This factor can be characterised by the question - how do you detect and measure the things that matter?

You're likely already using analytics data to identify where you should be running experiments for the most impact but a common problem at this level is knowing where to experiment but not having data to tell you what to change and why.

To develop your maturity here look for how you can gather more qualitative data on user-behaviour and start to use it to inform your experimentation. Surveys, usability-testing and customer interviews can be great sources of data straight from the horse's mouth and will very quickly tell you why your users aren't taking the action you want them to. If you can start to connect these tools to your experiments to see how behaviour in the variations differs then you'll have significantly more actionable data than before.

This factor can be characterised by the question - how do you detect and measure the things that matter?

You're using both quantitative and basic qualitative data to support your experimentation hypotheses. You're tracking the impact of your experiments through the whole funnel and on secondary metrics that might be impacted by your changes.

The next step for developing your maturity here is to explore how you can greater connect your data tools to deliver greater quality of insight that one advanced but isolated tool couldn't. Start with your experimentation tool, and connect it to any other tools you have such as surveys, session recording and heatmaps. In particular, connect it to your back-end reporting systems so that the impact of experiments can be measured against the KPIs that really matter, and that people look at on a daily basis.

This factor can be characterised by the question - how do you detect and measure the things that matter?

You've an advanced analytics setup, potentially with experiments integrated directly with back-end financial reporting to understand the true impact of each experiment. You're using a combination of quantitative and qualitative data to support your hypotheses.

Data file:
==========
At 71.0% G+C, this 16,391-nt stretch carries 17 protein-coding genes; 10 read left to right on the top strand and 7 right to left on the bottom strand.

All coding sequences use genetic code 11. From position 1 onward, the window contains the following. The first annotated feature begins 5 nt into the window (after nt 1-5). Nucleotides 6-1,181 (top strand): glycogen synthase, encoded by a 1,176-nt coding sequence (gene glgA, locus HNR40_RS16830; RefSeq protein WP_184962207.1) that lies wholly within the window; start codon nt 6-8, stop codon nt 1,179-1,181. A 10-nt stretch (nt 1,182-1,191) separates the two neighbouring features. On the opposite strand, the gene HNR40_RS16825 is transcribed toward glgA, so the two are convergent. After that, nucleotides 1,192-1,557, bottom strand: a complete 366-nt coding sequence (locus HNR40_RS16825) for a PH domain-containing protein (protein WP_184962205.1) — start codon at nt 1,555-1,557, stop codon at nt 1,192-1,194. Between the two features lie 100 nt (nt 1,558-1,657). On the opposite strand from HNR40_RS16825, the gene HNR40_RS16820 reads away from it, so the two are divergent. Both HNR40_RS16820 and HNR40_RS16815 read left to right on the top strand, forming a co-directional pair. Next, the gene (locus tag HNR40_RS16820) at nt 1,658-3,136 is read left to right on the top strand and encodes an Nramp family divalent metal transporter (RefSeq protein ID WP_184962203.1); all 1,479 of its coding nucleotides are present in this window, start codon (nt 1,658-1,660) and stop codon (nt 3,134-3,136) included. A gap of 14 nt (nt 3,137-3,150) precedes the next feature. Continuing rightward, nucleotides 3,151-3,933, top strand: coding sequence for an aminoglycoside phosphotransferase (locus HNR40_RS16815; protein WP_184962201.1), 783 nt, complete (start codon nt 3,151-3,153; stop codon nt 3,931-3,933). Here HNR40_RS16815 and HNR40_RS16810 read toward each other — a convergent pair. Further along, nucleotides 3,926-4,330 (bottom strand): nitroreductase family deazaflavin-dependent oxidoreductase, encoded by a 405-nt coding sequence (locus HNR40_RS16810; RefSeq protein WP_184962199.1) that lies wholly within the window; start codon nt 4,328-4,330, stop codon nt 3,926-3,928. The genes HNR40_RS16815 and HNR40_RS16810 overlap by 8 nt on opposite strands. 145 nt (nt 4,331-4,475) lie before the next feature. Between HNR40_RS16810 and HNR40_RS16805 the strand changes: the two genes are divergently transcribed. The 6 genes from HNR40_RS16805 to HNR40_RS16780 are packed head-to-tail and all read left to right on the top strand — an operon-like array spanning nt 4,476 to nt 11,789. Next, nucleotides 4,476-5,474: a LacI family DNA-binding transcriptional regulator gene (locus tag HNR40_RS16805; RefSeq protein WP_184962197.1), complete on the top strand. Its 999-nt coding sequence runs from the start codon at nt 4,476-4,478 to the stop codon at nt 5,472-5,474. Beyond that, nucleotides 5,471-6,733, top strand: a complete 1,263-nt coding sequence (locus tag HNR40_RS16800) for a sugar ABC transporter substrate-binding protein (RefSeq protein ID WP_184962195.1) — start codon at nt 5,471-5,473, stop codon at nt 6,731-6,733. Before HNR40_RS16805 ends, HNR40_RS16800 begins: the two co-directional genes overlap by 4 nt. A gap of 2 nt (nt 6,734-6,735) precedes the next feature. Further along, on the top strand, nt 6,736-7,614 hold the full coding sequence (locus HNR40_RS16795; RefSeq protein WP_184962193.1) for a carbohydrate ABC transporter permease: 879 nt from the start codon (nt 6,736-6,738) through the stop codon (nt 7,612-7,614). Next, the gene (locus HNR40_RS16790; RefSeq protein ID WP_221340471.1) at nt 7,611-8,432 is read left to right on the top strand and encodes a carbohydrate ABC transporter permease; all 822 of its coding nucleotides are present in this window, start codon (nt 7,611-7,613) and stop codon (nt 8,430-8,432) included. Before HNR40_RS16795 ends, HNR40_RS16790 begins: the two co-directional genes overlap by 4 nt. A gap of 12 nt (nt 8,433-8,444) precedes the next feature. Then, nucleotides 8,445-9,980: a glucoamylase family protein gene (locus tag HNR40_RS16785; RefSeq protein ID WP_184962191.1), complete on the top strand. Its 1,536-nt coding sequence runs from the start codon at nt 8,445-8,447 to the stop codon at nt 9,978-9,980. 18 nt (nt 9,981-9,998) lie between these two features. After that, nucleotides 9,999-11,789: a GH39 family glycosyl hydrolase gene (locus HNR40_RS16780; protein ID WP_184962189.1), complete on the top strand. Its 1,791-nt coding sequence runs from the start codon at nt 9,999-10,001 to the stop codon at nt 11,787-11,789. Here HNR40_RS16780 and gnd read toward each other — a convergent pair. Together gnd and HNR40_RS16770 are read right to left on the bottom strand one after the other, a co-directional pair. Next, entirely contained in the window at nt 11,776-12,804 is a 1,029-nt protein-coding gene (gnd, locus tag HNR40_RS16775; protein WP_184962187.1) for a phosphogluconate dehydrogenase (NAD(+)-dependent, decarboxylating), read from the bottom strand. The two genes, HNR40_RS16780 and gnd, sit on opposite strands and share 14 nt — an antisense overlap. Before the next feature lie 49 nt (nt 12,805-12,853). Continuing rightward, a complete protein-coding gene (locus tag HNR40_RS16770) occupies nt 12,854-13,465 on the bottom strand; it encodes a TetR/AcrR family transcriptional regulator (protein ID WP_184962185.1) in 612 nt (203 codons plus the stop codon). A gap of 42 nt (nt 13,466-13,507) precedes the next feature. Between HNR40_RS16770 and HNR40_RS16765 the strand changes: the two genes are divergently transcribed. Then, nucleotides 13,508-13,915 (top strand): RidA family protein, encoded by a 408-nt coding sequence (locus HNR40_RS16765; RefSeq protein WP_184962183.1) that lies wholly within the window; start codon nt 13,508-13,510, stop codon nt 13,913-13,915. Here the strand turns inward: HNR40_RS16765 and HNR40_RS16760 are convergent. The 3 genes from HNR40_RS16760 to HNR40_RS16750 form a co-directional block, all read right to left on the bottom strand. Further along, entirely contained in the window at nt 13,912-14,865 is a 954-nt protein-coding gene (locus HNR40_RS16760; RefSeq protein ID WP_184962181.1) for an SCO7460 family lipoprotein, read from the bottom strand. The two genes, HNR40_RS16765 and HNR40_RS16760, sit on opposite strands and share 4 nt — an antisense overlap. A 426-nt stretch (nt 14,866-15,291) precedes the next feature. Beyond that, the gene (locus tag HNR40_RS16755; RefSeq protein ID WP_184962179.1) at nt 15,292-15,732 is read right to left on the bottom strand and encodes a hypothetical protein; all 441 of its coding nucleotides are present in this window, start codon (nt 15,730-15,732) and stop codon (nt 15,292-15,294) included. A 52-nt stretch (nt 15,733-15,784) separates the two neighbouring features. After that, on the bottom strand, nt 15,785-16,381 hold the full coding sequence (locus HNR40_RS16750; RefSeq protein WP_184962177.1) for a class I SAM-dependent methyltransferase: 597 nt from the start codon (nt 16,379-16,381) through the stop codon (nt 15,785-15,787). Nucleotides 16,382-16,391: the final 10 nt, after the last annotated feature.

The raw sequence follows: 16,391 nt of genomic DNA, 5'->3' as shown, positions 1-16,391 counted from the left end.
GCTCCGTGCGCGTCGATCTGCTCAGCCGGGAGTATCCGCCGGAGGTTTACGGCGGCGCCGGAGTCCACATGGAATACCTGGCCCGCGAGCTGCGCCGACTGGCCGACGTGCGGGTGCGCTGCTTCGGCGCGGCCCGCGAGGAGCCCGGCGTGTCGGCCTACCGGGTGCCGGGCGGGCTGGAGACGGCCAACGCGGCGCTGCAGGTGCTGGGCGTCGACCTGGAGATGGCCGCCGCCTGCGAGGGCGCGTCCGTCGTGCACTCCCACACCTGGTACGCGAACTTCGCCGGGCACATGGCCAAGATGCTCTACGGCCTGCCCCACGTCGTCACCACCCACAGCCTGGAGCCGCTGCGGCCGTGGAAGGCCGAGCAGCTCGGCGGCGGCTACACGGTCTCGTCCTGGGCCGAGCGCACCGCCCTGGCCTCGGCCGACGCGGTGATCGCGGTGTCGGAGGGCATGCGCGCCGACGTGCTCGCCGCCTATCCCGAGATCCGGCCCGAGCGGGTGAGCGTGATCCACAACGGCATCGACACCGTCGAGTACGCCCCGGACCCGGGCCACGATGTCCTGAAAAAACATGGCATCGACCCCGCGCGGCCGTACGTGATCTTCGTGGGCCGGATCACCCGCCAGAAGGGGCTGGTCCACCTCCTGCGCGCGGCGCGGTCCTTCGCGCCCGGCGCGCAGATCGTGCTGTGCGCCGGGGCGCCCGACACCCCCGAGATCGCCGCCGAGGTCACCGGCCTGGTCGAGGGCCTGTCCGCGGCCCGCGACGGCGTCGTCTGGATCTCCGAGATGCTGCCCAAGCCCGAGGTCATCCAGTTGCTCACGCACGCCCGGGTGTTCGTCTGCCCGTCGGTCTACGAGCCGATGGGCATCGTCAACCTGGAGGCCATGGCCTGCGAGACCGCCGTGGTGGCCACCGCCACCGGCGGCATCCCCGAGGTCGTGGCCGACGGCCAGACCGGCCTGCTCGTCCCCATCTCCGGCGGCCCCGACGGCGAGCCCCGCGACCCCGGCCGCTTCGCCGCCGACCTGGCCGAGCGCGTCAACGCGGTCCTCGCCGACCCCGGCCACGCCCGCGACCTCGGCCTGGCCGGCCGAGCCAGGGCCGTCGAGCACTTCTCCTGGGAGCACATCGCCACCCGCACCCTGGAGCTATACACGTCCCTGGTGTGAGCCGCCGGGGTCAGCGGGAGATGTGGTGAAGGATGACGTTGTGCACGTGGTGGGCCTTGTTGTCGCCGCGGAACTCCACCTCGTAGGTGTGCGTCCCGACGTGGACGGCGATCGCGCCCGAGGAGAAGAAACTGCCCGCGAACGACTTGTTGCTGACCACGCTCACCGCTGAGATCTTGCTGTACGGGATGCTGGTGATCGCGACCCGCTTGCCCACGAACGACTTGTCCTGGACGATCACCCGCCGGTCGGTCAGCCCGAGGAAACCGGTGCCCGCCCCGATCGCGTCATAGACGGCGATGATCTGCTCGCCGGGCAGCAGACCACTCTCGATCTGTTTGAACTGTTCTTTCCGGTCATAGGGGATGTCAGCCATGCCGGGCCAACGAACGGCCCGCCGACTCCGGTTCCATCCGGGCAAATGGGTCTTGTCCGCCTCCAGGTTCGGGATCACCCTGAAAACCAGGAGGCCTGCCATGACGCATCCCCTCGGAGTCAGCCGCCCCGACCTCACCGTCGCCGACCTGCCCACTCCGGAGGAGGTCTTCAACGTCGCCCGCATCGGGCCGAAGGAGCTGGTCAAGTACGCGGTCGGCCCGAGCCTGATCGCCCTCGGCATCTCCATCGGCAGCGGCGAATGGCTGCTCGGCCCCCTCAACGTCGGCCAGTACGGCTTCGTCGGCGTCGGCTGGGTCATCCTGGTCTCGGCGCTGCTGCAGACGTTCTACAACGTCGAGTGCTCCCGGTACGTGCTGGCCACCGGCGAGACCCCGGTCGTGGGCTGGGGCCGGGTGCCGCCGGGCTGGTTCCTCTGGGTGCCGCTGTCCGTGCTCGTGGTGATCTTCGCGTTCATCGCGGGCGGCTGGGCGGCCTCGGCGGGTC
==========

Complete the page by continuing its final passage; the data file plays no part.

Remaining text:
Maturity here is being confident in your data so that you can challenge it, ask probing questions of experiment impact, and be able to confidently produce the answers. Advanced optimisation teams will put emphasis on making experiment data a valuable source of insight for the business that's available and actionable.

This factor can be characterised by the question - how do you detect and measure the things that matter?

Developing your maturity further here, assuming your tools and technology are already connected and reliable, focuses on the availability of that data and how actionable it is. Can anyone in the business quickly and easily get the data they need to support their hypothesis, estimate their experiment's impact or analyse the findings of their experiment? Breaking down the walls between data silos and getting more value from the data you collect should be an ambition for any organisation trying to take experimentation to higher levels.

Looking to develop your experimentation maturity further? There's a lot more to it than we could fit on one page. Get a free experimentation consultation by requesting a call back below and we'll be in touch as soon as possible.